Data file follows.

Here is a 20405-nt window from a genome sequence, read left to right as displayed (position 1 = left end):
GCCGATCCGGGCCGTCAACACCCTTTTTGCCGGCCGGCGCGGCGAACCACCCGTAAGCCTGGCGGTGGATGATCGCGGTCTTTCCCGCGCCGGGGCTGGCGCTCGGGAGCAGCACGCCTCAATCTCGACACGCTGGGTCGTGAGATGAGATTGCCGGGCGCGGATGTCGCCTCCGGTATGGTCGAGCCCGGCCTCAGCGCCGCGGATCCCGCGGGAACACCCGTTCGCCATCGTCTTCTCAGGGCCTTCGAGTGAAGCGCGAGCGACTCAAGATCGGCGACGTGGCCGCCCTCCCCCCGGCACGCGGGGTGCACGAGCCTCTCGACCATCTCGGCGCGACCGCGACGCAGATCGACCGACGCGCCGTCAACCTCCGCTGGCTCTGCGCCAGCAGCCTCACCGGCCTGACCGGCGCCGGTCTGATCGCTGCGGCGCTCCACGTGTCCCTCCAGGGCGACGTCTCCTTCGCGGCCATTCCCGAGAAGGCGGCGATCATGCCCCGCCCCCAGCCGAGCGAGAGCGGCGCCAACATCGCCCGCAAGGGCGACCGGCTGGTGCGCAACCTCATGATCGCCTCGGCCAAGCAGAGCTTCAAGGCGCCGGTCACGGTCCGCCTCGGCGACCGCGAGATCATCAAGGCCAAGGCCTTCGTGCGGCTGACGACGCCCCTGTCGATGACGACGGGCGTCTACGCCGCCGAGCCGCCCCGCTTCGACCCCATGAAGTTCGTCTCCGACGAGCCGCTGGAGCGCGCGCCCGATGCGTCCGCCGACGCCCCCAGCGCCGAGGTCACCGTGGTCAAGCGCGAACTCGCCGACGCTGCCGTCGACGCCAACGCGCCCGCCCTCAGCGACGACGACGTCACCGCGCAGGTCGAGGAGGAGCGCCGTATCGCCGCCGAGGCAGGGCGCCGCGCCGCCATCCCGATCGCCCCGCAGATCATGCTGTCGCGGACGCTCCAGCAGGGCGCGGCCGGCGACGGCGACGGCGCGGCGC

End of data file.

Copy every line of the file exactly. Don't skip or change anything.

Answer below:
Here is a 20405-nt window from a genome sequence, read left to right as displayed (position 1 = left end):
GCCGATCCGGGCCGTCAACACCCTTTTTGCCGGCCGGCGCGGCGAACCACCCGTAAGCCTGGCGGTGGATGATCGCGGTCTTTCCCGCGCCGGGGCTGGCGCTCGGGAGCAGCACGCCTCAATCTCGACACGCTGGGTCGTGAGATGAGATTGCCGGGCGCGGATGTCGCCTCCGGTATGGTCGAGCCCGGCCTCAGCGCCGCGGATCCCGCGGGAACACCCGTTCGCCATCGTCTTCTCAGGGCCTTCGAGTGAAGCGCGAGCGACTCAAGATCGGCGACGTGGCCGCCCTCCCCCCGGCACGCGGGGTGCACGAGCCTCTCGACCATCTCGGCGCGACCGCGACGCAGATCGACCGACGCGCCGTCAACCTCCGCTGGCTCTGCGCCAGCAGCCTCACCGGCCTGACCGGCGCCGGTCTGATCGCTGCGGCGCTCCACGTGTCCCTCCAGGGCGACGTCTCCTTCGCGGCCATTCCCGAGAAGGCGGCGATCATGCCCCGCCCCCAGCCGAGCGAGAGCGGCGCCAACATCGCCCGCAAGGGCGACCGGCTGGTGCGCAACCTCATGATCGCCTCGGCCAAGCAGAGCTTCAAGGCGCCGGTCACGGTCCGCCTCGGCGACCGCGAGATCATCAAGGCCAAGGCCTTCGTGCGGCTGACGACGCCCCTGTCGATGACGACGGGCGTCTACGCCGCCGAGCCGCCCCGCTTCGACCCCATGAAGTTCGTCTCCGACGAGCCGCTGGAGCGCGCGCCCGATGCGTCCGCCGACGCCCCCAGCGCCGAGGTCACCGTGGTCAAGCGCGAACTCGCCGACGCTGCCGTCGACGCCAACGCGCCCGCCCTCAGCGACGACGACGTCACCGCGCAGGTCGAGGAGGAGCGCCGTATCGCCGCCGAGGCAGGGCGCCGCGCCGCCATCCCGATCGCCCCGCAGATCATGCTGTCGCGGACGCTCCAGCAGGGCGCGGCCGGCGACGGCGACGGCGCGGCGC